Book Review: The Bee and the Orange Tree by Melissa Ashley

The Bee and the Orange Tree…

About the Book:

It’s 1699, and the salons of Paris are bursting with the creative energy of fierce, independent-minded women. But outside those doors, the patriarchal forces of Louis XIV and the Catholic Church are moving to curb their freedoms. In this battle for equality, Baroness Marie Catherine D’Aulnoy invents a powerful weapon: ‘fairy tales’.

When Marie Catherine’s daughter, Angelina, arrives in Paris for the first time, she is swept up in the glamour and sensuality of the city, where a woman may live outside the confines of the church or marriage. But this is a fragile freedom, as she discovers when Marie Catherine’s close friend Nicola Tiquet is arrested, accused of conspiring to murder her abusive husband. In the race to rescue Nicola, illusions will be shattered and dark secrets revealed as all three women learn how far they will go to preserve their liberty in a society determined to control them.

This keenly-awaited second book from Melissa Ashley, author of The Birdman’s Wife, restores another remarkable, little-known woman to her rightful place in history, revealing the dissent hidden beneath the whimsical surfaces of Marie Catherine’s fairy tales. The Bee and the Orange Tree is a beautifully lyrical and deeply absorbing portrait of a time, a place, and the subversive power of the imagination.

My Thoughts:

It was such a pleasure to read The Bee and the Orange Tree, the second novel by acclaimed author, Melissa Ashley. Set in 1699, under the gaze of three women, Melissa Ashley takes us back to Paris, where a woman could write and perform stories within literary saloons, but have no agency whatsoever over their own life.

‘She felt it her duty to lay bare the dark and piquant potential of women unafraid of their own minds.’

While this novel in part tells the story of the invention of fairy tales – long before the Brothers Grimm and Hans Christian Andersen – it is also an illuminating sociological examination of the layers of patriarchy set firmly in place within 17th century France.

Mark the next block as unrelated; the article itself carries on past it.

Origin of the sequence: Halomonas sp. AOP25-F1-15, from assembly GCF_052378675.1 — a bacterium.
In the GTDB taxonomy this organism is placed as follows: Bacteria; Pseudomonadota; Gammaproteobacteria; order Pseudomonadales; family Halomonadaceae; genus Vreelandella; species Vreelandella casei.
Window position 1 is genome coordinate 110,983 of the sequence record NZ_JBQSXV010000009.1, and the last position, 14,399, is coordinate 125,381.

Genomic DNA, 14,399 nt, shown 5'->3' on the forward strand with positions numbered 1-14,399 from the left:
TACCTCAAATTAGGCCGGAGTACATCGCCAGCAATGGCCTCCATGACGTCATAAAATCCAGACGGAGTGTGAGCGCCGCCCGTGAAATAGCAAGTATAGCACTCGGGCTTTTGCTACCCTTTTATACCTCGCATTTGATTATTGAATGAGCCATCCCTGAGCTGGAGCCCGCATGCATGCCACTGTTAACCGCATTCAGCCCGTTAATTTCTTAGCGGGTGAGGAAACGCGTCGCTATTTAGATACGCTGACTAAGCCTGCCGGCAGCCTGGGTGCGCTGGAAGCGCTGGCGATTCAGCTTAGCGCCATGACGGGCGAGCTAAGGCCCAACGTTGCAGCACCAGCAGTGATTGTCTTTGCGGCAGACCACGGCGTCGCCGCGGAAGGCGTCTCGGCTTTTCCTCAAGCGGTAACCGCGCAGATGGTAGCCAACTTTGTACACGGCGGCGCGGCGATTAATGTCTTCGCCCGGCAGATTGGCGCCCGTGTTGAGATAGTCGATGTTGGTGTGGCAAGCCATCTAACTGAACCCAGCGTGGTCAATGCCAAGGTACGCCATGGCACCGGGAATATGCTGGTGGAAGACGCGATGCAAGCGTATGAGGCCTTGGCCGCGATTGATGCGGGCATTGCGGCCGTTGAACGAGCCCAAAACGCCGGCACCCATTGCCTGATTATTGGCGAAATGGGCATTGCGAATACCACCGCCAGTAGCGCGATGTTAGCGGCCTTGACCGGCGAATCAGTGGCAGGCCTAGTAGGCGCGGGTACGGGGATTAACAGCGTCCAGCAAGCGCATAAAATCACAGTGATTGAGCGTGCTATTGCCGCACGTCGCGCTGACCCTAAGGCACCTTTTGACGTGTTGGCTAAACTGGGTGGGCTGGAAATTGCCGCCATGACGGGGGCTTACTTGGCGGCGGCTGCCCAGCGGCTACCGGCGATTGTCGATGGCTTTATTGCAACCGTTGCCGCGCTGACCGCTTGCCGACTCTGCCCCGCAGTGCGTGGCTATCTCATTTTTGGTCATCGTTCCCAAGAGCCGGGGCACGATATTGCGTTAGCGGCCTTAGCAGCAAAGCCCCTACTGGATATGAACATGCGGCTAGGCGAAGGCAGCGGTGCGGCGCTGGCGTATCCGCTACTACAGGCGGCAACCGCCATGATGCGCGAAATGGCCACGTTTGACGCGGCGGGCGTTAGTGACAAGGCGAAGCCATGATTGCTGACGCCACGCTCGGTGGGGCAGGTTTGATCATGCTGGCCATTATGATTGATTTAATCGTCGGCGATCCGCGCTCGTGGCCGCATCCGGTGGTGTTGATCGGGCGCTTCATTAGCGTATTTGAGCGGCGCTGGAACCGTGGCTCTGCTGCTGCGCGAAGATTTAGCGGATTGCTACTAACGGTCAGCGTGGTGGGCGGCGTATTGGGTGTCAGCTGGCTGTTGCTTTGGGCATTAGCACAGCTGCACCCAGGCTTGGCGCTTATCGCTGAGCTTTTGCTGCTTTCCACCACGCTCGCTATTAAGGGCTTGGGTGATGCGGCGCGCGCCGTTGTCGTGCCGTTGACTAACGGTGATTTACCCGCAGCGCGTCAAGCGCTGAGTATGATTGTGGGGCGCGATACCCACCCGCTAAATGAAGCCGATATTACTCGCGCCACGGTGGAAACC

‘…a marriage, however poisonous, is to be protected at all costs. There are no grounds for separation. Not adultery, not cruelty, not even fraud. Women are minors in the eyes of the law. Either they’re owned by their parents or their husbands.’

Never more is this demonstrated than in the fate of Nicola Tiquet. Yet, there are other examples of these restrictions in action throughout the story. Marie Catherine’s own experiences with her elderly wastrel husband; Angelina’s experiences as a daughter who was given over to be raised in a convent, despite not being an orphan. These women are oppressed, they have been cheated out of experiencing their lives as fully as their male counterparts’ experience, but they have not been beaten. Their strength prevails and Melissa Ashley articulates this with vivacity.

‘A convent or a marriage – the twin prisons of women’s lives.’

The writing throughout is lyrical, giving the reader the illusion of being caught within a fairy tale whilst reading about fairy tales. Yet there is also a brutality in evidence, reminding the reader that within every fairy tale, there is darkness before light, and not every character is destined to achieve their happy ending. There is a strong presence of history throughout the novel and coupled with Melissa’s elegant prose, the story is dripping with atmosphere. I felt like I was walking alongside the characters on the streets of Paris, experiencing, as they were, the literary saloons, the cafes, and most horrifying of all, the prisons. I fell in love with this story and found myself lingering over it far longer than what I normally do with a novel. In addition, it is just so beautifully presented. Affirm have published this as a hardback with the most gorgeous endpapers and fairy tale illustrations throughout, turning this novel into a sensory experience that goes beyond just reading a story. It rather makes me long for the days when all new releases were hardbacks. I highly recommend The Bee and the Orange Tree, particularly to those who enjoy reading about writers and the origins of stories from the past.


Thanks is extended to Affirm Press for providing me with a copy of The Bee and the Orange Tree for review.

About the Author:

Melissa Ashley is a writer, poet, birder and academic who tutors in poetry and creative writing at the University of Queensland. She has published a collection of poems, The Hospital for Dolls, short stories, essays and articles. What started out as research for a PhD dissertation on Elizabeth Gould became a labour of love and her first novel, The Birdman’s Wife, which has been printed in three formats and sold more than 30,000 copies since release. Melissa’s second novel, The Bee and the Orange Tree, will be published in November 2019 with Affirm Press.

The Bee and the Orange Tree
Published by Affirm Press
Released November 2019

10 thoughts on “Book Review: The Bee and the Orange Tree by Melissa Ashley

  1. Hi Theresa, I have The Birdman’s Wife on my bookshelf, waiting to be read. She was on a panel at last year’s Brisbane Writer’s Festival, talking about women in the past – a very interesting conversation. As soon as I saw the cover of this one, my interest was immediately piqued. Such a gorgeous cover and from your review, an equally beautiful and compelling story.

    Liked by 2 people

  2. Pingback: Book Review: The Bee and the Orange Tree by Melissa Ashley – The Bee and the Orange Tree

  3. Pingback: Behind the Pen with Melissa Ashley | Theresa Smith Writes

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